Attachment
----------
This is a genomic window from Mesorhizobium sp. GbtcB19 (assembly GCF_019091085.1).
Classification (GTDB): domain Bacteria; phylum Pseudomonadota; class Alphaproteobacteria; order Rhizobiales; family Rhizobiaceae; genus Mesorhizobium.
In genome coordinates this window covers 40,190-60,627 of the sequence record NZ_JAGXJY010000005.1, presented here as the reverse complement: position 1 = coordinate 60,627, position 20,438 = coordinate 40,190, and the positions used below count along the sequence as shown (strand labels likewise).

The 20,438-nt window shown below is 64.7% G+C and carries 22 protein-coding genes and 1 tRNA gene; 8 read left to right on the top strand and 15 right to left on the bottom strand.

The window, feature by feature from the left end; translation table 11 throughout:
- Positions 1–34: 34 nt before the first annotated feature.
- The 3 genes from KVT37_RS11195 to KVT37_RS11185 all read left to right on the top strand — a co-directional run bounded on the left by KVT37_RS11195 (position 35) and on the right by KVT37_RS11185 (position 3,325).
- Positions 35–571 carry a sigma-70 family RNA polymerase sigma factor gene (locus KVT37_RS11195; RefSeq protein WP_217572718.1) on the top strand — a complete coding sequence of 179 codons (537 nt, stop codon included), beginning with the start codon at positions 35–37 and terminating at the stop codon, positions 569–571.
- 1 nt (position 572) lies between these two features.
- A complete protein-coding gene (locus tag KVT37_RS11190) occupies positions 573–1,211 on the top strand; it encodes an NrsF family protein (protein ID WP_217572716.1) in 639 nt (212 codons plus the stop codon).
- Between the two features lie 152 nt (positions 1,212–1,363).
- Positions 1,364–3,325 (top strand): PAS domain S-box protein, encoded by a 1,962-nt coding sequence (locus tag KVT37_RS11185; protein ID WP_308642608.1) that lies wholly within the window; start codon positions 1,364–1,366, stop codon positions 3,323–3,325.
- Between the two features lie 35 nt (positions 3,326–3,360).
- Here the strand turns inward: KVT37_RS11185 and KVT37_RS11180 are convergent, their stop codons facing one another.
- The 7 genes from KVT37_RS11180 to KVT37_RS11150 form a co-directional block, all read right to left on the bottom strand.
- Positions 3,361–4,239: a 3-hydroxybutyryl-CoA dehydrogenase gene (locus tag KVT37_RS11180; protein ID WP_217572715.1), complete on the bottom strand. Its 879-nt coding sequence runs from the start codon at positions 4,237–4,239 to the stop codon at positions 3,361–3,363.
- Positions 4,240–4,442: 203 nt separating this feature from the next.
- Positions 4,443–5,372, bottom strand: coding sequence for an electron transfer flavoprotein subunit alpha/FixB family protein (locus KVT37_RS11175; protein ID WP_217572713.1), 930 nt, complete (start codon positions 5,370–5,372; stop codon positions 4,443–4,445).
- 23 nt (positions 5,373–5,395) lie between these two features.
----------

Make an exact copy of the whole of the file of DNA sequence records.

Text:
This is a genomic window from Mesorhizobium sp. GbtcB19 (assembly GCF_019091085.1).
Classification (GTDB): domain Bacteria; phylum Pseudomonadota; class Alphaproteobacteria; order Rhizobiales; family Rhizobiaceae; genus Mesorhizobium.
In genome coordinates this window covers 40,190-60,627 of the sequence record NZ_JAGXJY010000005.1, presented here as the reverse complement: position 1 = coordinate 60,627, position 20,438 = coordinate 40,190, and the positions used below count along the sequence as shown (strand labels likewise).

The 20,438-nt window shown below is 64.7% G+C and carries 22 protein-coding genes and 1 tRNA gene; 8 read left to right on the top strand and 15 right to left on the bottom strand.

The window, feature by feature from the left end; translation table 11 throughout:
- Positions 1–34: 34 nt before the first annotated feature.
- The 3 genes from KVT37_RS11195 to KVT37_RS11185 all read left to right on the top strand — a co-directional run bounded on the left by KVT37_RS11195 (position 35) and on the right by KVT37_RS11185 (position 3,325).
- Positions 35–571 carry a sigma-70 family RNA polymerase sigma factor gene (locus KVT37_RS11195; RefSeq protein WP_217572718.1) on the top strand — a complete coding sequence of 179 codons (537 nt, stop codon included), beginning with the start codon at positions 35–37 and terminating at the stop codon, positions 569–571.
- 1 nt (position 572) lies between these two features.
- A complete protein-coding gene (locus tag KVT37_RS11190) occupies positions 573–1,211 on the top strand; it encodes an NrsF family protein (protein ID WP_217572716.1) in 639 nt (212 codons plus the stop codon).
- Between the two features lie 152 nt (positions 1,212–1,363).
- Positions 1,364–3,325 (top strand): PAS domain S-box protein, encoded by a 1,962-nt coding sequence (locus tag KVT37_RS11185; protein ID WP_308642608.1) that lies wholly within the window; start codon positions 1,364–1,366, stop codon positions 3,323–3,325.
- Between the two features lie 35 nt (positions 3,326–3,360).
- Here the strand turns inward: KVT37_RS11185 and KVT37_RS11180 are convergent, their stop codons facing one another.
- The 7 genes from KVT37_RS11180 to KVT37_RS11150 form a co-directional block, all read right to left on the bottom strand.
- Positions 3,361–4,239: a 3-hydroxybutyryl-CoA dehydrogenase gene (locus tag KVT37_RS11180; protein ID WP_217572715.1), complete on the bottom strand. Its 879-nt coding sequence runs from the start codon at positions 4,237–4,239 to the stop codon at positions 3,361–3,363.
- Positions 4,240–4,442: 203 nt separating this feature from the next.
- Positions 4,443–5,372, bottom strand: coding sequence for an electron transfer flavoprotein subunit alpha/FixB family protein (locus KVT37_RS11175; protein ID WP_217572713.1), 930 nt, complete (start codon positions 5,370–5,372; stop codon positions 4,443–4,445).
- 23 nt (positions 5,373–5,395) lie between these two features.